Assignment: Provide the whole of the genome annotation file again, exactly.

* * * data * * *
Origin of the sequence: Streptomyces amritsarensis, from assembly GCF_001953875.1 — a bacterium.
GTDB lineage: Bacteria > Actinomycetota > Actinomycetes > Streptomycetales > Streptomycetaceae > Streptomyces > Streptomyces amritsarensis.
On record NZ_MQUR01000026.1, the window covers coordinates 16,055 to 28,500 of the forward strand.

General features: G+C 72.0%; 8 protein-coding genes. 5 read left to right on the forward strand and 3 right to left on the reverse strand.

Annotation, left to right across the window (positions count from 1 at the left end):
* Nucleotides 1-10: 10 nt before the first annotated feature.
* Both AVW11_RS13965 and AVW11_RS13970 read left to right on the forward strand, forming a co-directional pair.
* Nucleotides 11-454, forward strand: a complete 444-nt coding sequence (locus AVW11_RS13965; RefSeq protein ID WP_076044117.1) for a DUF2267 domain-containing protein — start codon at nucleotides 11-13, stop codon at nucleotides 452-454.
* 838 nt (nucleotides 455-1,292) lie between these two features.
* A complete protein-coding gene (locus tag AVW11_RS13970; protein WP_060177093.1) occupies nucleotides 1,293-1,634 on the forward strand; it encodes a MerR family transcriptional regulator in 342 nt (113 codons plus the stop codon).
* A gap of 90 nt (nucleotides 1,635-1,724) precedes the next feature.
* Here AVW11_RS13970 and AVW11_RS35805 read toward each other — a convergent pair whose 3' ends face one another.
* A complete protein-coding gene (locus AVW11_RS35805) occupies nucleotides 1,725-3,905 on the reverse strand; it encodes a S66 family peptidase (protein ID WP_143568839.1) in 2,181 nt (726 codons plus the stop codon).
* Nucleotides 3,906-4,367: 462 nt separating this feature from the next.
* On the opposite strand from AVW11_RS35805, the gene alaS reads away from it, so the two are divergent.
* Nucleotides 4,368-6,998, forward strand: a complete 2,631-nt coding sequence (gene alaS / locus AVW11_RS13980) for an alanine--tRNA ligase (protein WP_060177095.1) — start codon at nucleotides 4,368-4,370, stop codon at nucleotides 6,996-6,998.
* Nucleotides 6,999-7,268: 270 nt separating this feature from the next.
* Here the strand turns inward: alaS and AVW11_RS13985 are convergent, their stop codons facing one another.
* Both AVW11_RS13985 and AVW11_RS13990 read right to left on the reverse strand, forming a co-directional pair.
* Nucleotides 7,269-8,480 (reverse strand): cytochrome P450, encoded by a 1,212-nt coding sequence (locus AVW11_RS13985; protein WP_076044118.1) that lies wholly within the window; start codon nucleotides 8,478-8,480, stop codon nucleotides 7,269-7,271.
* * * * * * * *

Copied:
Origin of the sequence: Streptomyces amritsarensis, from assembly GCF_001953875.1 — a bacterium.
GTDB lineage: Bacteria > Actinomycetota > Actinomycetes > Streptomycetales > Streptomycetaceae > Streptomyces > Streptomyces amritsarensis.
On record NZ_MQUR01000026.1, the window covers coordinates 16,055 to 28,500 of the forward strand.

General features: G+C 72.0%; 8 protein-coding genes. 5 read left to right on the forward strand and 3 right to left on the reverse strand.

Annotation, left to right across the window (positions count from 1 at the left end):
* Nucleotides 1-10: 10 nt before the first annotated feature.
* Both AVW11_RS13965 and AVW11_RS13970 read left to right on the forward strand, forming a co-directional pair.
* Nucleotides 11-454, forward strand: a complete 444-nt coding sequence (locus AVW11_RS13965; RefSeq protein ID WP_076044117.1) for a DUF2267 domain-containing protein — start codon at nucleotides 11-13, stop codon at nucleotides 452-454.
* 838 nt (nucleotides 455-1,292) lie between these two features.
* A complete protein-coding gene (locus tag AVW11_RS13970; protein WP_060177093.1) occupies nucleotides 1,293-1,634 on the forward strand; it encodes a MerR family transcriptional regulator in 342 nt (113 codons plus the stop codon).
* A gap of 90 nt (nucleotides 1,635-1,724) precedes the next feature.
* Here AVW11_RS13970 and AVW11_RS35805 read toward each other — a convergent pair whose 3' ends face one another.
* A complete protein-coding gene (locus AVW11_RS35805) occupies nucleotides 1,725-3,905 on the reverse strand; it encodes a S66 family peptidase (protein ID WP_143568839.1) in 2,181 nt (726 codons plus the stop codon).
* Nucleotides 3,906-4,367: 462 nt separating this feature from the next.
* On the opposite strand from AVW11_RS35805, the gene alaS reads away from it, so the two are divergent.
* Nucleotides 4,368-6,998, forward strand: a complete 2,631-nt coding sequence (gene alaS / locus AVW11_RS13980) for an alanine--tRNA ligase (protein WP_060177095.1) — start codon at nucleotides 4,368-4,370, stop codon at nucleotides 6,996-6,998.
* Nucleotides 6,999-7,268: 270 nt separating this feature from the next.
* Here the strand turns inward: alaS and AVW11_RS13985 are convergent, their stop codons facing one another.
* Both AVW11_RS13985 and AVW11_RS13990 read right to left on the reverse strand, forming a co-directional pair.
* Nucleotides 7,269-8,480 (reverse strand): cytochrome P450, encoded by a 1,212-nt coding sequence (locus AVW11_RS13985; protein WP_076044118.1) that lies wholly within the window; start codon nucleotides 8,478-8,480, stop codon nucleotides 7,269-7,271.